Stressing the need for a comprehensive response which prioritized the restoration of security and addressed humanitarian, recovery and development needs, she made a number of requests of the Council, including that it act with urgency on the African Union’s request for support for its newly established peacekeeping mission. She also called for an increase in funding, noting that only 32 per cent of the $195 million pledged by the United States had been raised to date. “The Central African Republic is not yet a failed State, but it has the potential to become one if swift action is not taken,” she concluded.
Ivan Šimonović, Assistant Secretary-General for Human Rights, also highlighting findings from his recent mission to the Central African Republic, agreed that, while the country’s problems were not new, the recent conflict was marked by unprecedented levels of violence, looting and destruction.
He said that both Séléka and former Government forces had committed serious international human rights and humanitarian law violations, including extrajudicial killings, summary executions, enforced disappeared, arbitrary arrests and detention, torture, sexual and gender-based violence and grave violations against children, with many of those breaches ongoing. “Fear is pervasive everywhere,” he added.
He issued six key recommendations to the Council and the international community, including that a credible and legitimate national security force be established on an urgent basis, composed of a number of both former regime security and Séléka forces. He also recommended the deployment of a large international force with a strong protection mandate, and the reinforcement of the human rights component of BINUCA.
While major donors had suspended development aid since rebels seized power in March, he recommended that they now invest in humanitarian aid and community protection programmes. Human rights violations must be investigated through independent national or international mechanisms. There must be a national consensus on inclusive future Governments, even development across regions, and the elimination of discrimination on the basis of ethnicity, religion or politics.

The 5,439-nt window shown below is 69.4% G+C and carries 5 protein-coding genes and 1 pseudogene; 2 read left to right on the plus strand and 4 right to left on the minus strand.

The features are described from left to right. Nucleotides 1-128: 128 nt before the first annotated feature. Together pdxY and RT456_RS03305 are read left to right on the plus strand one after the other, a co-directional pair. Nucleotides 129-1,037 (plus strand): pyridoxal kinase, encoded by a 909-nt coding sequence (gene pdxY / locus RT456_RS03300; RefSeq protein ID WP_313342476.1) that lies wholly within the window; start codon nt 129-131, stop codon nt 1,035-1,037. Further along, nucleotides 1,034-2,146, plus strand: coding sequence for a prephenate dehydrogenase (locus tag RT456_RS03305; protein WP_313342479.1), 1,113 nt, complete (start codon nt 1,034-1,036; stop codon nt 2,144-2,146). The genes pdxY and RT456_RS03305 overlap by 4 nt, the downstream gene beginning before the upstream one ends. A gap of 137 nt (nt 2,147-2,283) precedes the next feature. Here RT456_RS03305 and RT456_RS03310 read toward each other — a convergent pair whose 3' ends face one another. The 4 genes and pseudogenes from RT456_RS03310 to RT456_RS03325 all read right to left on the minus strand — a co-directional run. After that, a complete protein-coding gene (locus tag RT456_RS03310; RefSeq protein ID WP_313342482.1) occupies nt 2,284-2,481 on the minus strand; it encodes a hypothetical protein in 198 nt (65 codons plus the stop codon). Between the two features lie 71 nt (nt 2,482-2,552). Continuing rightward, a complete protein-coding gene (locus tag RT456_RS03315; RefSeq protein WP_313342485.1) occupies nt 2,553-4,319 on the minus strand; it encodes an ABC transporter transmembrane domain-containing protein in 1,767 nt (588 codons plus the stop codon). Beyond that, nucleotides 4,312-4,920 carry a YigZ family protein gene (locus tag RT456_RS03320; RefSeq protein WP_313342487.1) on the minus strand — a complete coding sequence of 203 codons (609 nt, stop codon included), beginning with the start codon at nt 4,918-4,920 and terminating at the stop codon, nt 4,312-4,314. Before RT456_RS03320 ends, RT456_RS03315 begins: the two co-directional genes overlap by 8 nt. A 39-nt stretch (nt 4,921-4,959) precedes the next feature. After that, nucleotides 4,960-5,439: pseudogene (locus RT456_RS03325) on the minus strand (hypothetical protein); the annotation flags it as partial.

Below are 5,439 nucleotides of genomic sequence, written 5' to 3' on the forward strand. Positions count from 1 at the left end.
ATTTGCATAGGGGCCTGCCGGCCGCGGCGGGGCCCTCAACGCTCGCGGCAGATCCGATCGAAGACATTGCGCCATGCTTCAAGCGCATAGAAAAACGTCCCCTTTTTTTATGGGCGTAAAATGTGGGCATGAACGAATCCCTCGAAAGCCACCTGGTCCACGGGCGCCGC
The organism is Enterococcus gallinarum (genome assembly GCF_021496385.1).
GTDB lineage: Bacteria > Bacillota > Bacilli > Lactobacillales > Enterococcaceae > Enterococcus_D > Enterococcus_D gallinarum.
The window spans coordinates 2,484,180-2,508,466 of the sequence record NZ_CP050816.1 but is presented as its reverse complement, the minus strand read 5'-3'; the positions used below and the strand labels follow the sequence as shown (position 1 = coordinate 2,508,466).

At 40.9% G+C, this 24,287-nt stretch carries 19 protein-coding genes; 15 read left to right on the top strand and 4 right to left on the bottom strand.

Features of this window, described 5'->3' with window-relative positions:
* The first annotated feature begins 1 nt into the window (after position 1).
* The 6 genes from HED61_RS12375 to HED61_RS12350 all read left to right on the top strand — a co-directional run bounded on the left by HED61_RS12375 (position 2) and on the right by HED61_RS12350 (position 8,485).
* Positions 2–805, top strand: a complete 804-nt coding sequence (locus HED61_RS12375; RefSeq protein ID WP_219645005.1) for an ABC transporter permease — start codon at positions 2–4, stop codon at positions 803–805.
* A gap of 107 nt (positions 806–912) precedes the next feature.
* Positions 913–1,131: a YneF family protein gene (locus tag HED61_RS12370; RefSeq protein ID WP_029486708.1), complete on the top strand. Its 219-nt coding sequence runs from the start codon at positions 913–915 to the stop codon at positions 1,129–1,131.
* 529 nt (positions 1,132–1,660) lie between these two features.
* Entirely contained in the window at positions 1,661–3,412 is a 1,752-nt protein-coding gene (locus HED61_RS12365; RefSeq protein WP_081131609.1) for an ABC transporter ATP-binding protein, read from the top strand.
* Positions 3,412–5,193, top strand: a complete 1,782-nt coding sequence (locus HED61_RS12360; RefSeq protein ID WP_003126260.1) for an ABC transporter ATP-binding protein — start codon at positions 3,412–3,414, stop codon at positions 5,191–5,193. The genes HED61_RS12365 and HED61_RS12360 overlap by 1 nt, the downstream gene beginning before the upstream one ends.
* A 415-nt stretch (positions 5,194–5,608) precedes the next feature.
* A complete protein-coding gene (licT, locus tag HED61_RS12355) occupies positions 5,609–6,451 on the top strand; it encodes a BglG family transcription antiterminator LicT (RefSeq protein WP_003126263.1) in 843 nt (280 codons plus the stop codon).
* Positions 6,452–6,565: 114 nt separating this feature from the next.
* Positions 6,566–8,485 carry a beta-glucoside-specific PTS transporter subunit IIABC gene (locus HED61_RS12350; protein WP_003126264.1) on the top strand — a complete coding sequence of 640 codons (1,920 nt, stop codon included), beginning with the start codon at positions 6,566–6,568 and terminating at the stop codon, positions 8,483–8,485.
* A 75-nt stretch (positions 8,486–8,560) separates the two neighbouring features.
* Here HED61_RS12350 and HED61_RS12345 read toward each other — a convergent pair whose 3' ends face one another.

Taking the floor following those briefings, Charles-Armel Doubane ( Central African Republic) underscored that his people were subjected to killings, and inhumane and degrading treatment every day. Yesterday had marked 53 years since the country had gained its independence. Unfortunately, it also marked 53 years of erosion of the State. Its people were being taken hostage and the imposition of foreign customs was tearing at the fabric of social cohesion.
“Let us remain vigilant until the chaotic satiation is resolved and justice is restored to all victims,” he urged. While he was pleased with the various meetings taking place on the fate of the country, the Central African people continued to live in distress and feared emerging from the bush to return to their villages. They “await your help”, he told the Council, adding that they hoped to soon take their destiny in hand and live in stability and peace.
Agreeing with the Secretary-General’s report that the State had totally collapsed in his country, he added that the seriousness of the situation required greater mobilization and commitment by the international community as a whole.
In particular, he said, his people expected a quick deployment of the new mission, whose mandate should include rebuilding nationally led security forces. BINUCA also required a bolstered mandate with adequate staffing and funding. Finally, he stressed, the Security Council should appoint a penholder for the Central African Republic, as the crisis could not go on being a forgotten one.
The meeting began at 10:12 a.m. and ended at 11 a.m.
For information media • not an official record